I've just finished this excellent book this morning, and I'm still a bit lost in its spell. What a story! I cried more than once (and for more than one reason), laughed several times, actually felt sick a few times, and on more than one occasion felt myself completely taken up in it, which is the highest praise I can give a book.
I strongly recommend this book to anyone who loves a good, compelling, and deeply moving story.
The only complaint I have is that the narrator would often sort of trail off at the end of a sentence. In every other respect, he was a fine narrator. As I understand it, he's an Australian himself, so that helps lend the story some authenticity.
A lot of reviewers here have really been hard on the narrator, some going so far as to say he ruined the book for them. I did not feel it was quite that bad. I simply turned the volume up a bit higher than normal, so that when he trailed off, he was still easily audible. It did make him a bit loud at times, but I was ok with that.
The book and story are so utterly compelling, it's worth putting up with the narrator's imperfections.
I'm sorry, this is not a book about "Dark Matter" or "Dark Energy", or even "The 4% Universe". The only part of the title that gives a hint as to what this book is about is the "Race to Discover..." part, but even that is making it sound more interesting than it is.
What this really is, is a dull account of how a lot of scientists haggled and fought over who'd get the credit for various discoveries. It's exceedingly dull. If you're interested in the discoveries themselves, and in learning interested and wonderful facts about our universe, read something by Brian Greene or Stephen Hawking or Leonard Mlodinow. If you haven't yet read everything Carl Sagan wrote, then read one of those. Only read this if you want to know how prideful, self-important scientists fought each other over who got the credit.
I absolutely loved this book. Not since listening to the audiobook of King's "The Stand" have I been so completely happy with a Stephen King novel.
I usually find King's endings to be his downfall, but this is one of the rare exceptions. This book is great from beginning to end.
The title pretty much says it all for me. I kept reading to the end, hoping for something interesting to come up, but it never happened. None of the topics covered in this book is anything new. If you've been keeping up with the latest science at all, you will not hear anything here you haven't heard many times.
Listening to the first half of this excellent audiobook, I was reminded again and again why Mark Twain is one of the best American writers ever. He can do more with a single paragraph than JK Rowling, Stephanie Meyer, and all the other pop-fad-of-the-day writers can do with 7 or 8 novels combined.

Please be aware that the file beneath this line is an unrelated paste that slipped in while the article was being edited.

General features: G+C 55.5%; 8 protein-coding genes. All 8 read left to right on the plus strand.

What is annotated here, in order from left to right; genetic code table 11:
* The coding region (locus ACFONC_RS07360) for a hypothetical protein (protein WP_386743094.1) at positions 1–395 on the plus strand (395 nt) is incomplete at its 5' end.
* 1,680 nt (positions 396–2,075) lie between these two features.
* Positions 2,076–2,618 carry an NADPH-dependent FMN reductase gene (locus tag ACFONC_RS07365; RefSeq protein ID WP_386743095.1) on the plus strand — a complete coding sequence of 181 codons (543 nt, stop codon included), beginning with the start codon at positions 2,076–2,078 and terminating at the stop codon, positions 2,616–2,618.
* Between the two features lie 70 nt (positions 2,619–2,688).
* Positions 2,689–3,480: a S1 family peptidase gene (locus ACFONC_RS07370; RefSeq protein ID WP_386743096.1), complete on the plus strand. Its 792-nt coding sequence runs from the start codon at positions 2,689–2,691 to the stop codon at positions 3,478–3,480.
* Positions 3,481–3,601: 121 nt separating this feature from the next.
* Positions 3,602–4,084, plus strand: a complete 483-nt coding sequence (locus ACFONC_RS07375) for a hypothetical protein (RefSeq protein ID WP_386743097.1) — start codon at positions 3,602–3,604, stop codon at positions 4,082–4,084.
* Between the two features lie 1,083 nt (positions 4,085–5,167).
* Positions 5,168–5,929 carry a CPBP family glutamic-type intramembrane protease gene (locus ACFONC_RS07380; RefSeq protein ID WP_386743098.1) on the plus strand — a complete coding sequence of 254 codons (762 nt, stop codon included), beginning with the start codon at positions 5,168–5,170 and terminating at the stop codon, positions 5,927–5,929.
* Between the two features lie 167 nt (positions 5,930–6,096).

The only problem with this particular Twain book is it's just too danged long! The length is what prevented me from giving it 5 stars. It's just too long.
I enjoyed this book a lot. For the most part it's very well written, and well narrated. There are a few parts in the middle where it seemed to drag a bit and feel like a dry history lesson, but it always picked up in time to keep me hanging on. I really felt like it picked up toward the end.
At times this book made me feel like I understood the times it spoke of, and I really enjoyed learning about the character of Quanah Parker. Here's an important historical figure that was completely left out of my education.
This is not a book that paints the United States as the evil empire and the Native Americans as poor, mistreated, peaceniks. Far, far, from it. This is a book that shows the good and bad side of both sides in the conflict. I recommend it.
I was so excited for this book when I saw it was coming out months ago. Downloaded it the day it was available. "Outliers" and "Blink" are great, paradigm-shifting books. "The Tipping Point" is good, and "What the Dog Saw" is in my opinion his worst book. This one falls somewhere between "What the Dog Saw" and "The Tipping Point", in my opinion. It's got a couple of mildly enlightening sections, but all in all is very repetitive and starts to get a bit dull.
Essentially, in "David and Goliath", Malcolm Gladwell makes one point, over and over and over. The properties that make the giant seem powerful might actually be its weaknesses, and the things that made David seem like a fool and his actions suicidal to others might have been his greatest strengths. He makes this point well in the first chapter, then goes on and on, making the same point over and over. Some of the stories he tells are interesting, others are kind of boring and in some cases it really seems like he's stretching to make them apply to his topic at all.